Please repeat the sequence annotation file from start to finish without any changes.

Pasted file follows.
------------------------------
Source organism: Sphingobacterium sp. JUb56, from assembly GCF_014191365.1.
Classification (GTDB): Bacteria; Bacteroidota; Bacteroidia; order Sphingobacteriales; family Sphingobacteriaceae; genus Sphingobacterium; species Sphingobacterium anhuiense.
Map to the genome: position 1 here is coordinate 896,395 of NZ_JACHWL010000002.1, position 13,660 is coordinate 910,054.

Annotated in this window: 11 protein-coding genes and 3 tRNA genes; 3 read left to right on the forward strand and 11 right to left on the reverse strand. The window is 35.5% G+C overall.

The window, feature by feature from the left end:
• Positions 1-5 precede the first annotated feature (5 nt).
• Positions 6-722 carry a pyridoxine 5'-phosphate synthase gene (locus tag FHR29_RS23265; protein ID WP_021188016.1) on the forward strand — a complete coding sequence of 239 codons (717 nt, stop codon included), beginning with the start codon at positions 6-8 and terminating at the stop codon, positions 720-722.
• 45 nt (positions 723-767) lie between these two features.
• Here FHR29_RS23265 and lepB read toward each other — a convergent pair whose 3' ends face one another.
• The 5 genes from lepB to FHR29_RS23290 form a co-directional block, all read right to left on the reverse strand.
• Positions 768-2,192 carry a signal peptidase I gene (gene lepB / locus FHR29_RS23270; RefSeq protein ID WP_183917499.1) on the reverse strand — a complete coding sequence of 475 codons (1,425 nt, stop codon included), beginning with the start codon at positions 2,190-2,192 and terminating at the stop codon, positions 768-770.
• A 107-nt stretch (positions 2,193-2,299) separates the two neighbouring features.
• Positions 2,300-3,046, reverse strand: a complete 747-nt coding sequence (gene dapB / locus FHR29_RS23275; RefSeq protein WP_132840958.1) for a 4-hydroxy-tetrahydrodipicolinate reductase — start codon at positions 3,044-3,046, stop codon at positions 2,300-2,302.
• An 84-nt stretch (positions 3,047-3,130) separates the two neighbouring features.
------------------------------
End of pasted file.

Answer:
Source organism: Sphingobacterium sp. JUb56, from assembly GCF_014191365.1.
Classification (GTDB): Bacteria; Bacteroidota; Bacteroidia; order Sphingobacteriales; family Sphingobacteriaceae; genus Sphingobacterium; species Sphingobacterium anhuiense.
Map to the genome: position 1 here is coordinate 896,395 of NZ_JACHWL010000002.1, position 13,660 is coordinate 910,054.

Annotated in this window: 11 protein-coding genes and 3 tRNA genes; 3 read left to right on the forward strand and 11 right to left on the reverse strand. The window is 35.5% G+C overall.

The window, feature by feature from the left end:
• Positions 1-5 precede the first annotated feature (5 nt).
• Positions 6-722 carry a pyridoxine 5'-phosphate synthase gene (locus tag FHR29_RS23265; protein ID WP_021188016.1) on the forward strand — a complete coding sequence of 239 codons (717 nt, stop codon included), beginning with the start codon at positions 6-8 and terminating at the stop codon, positions 720-722.
• 45 nt (positions 723-767) lie between these two features.
• Here FHR29_RS23265 and lepB read toward each other — a convergent pair whose 3' ends face one another.
• The 5 genes from lepB to FHR29_RS23290 form a co-directional block, all read right to left on the reverse strand.
• Positions 768-2,192 carry a signal peptidase I gene (gene lepB / locus FHR29_RS23270; RefSeq protein ID WP_183917499.1) on the reverse strand — a complete coding sequence of 475 codons (1,425 nt, stop codon included), beginning with the start codon at positions 2,190-2,192 and terminating at the stop codon, positions 768-770.
• A 107-nt stretch (positions 2,193-2,299) separates the two neighbouring features.
• Positions 2,300-3,046, reverse strand: a complete 747-nt coding sequence (gene dapB / locus FHR29_RS23275; RefSeq protein WP_132840958.1) for a 4-hydroxy-tetrahydrodipicolinate reductase — start codon at positions 3,044-3,046, stop codon at positions 2,300-2,302.
• An 84-nt stretch (positions 3,047-3,130) separates the two neighbouring features.